— Certified Financial Planners or CFPs and other subject matter experts in estate and gift taxes, trust tax planning, tax planning and philanthropy.
— A process to consult with other experts and help clients weigh their options before making decisions.
— Expertise in succession planning and asset protection, including life insurance and property and casualty insurance.
— A formal relationship with a corporate trust company to handle the administration of the trust and act as a corporate trustee to protect your assets.
Where to Find a Higher Wealth Advisor
Once you have an idea of the type of advisor you are looking for, it’s time to start your search. A starting point is your bank, says Herzig.
“I often get asked this question because many of our clients are looking for new representation or have outgrown their existing group of advisors,” she says. “We are becoming a great resource for starting the conversation because at BNY Mellon Wealth Management we work with many accountantslawyers and insurance professionals across the country.
Other finance professionals can also be sources of referrals. If you already have a CPA or attorney you work with, you can start by asking them for the names of advisors who work with wealthier clients. Many attorneys with high net worth clients have advisers they’ve worked with in the past, says Patrick Simasko, elder law attorney and financial adviser at Simasko Law.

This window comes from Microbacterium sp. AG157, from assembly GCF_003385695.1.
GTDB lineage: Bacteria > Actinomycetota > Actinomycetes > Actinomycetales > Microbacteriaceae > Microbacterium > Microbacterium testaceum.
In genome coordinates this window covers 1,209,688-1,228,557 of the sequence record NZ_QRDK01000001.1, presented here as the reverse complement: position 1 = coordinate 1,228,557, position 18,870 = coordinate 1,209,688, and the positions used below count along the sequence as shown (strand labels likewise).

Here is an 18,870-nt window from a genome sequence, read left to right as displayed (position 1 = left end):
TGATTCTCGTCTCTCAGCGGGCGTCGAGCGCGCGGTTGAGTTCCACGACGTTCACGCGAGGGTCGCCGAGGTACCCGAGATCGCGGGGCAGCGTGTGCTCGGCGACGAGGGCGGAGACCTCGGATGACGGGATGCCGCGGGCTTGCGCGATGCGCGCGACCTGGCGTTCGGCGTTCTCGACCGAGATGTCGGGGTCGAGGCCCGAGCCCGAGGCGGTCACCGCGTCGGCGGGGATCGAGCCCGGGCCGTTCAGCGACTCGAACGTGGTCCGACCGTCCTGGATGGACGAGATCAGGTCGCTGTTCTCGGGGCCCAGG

Since your lawyer and accountant already know your financial situation, they should be able to give you an appropriate recommendation.
You can also get referrals from friends, family, or colleagues with similar goals or needs. “When you start asking your friends or business associates, you’ll start hearing the names of the same professionals over and over again,” Simasko says.
“The best advisors are leaders in their field, and with a few referral calls, you should continue to come across the same small group of talented people with experience working with clients in a similar situation,” Herzig says.
Another place to look are organizations such as the National Association of Real Estate Planners and Consultants (NAEPC), which provides a searchable database of local real estate planners. Note that not all licensed estate planners are also financial advisors, but you’ll likely find at least a few in your area with both. identifiers. Look for AEPs with the CFP, ChFC (Chartered Financial Advisor), or MSFS (Master of Science in Financial Services) designation, or who indicate they work at a financial planning firm.
Wittenberg suggests “looking for an advisor who frequents real estate advisory organizations or describes themselves as an UHNW (ultra high-net-worth) wealth manager or multi-family office.”
Once you have a list of potential candidates, Wittenberg suggests creating a list of questions about the advisor’s practice and experience working with high net worth clients so you can more effectively weigh your options.
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Update 8/6/22: This story was published at an earlier date and has been updated with new information.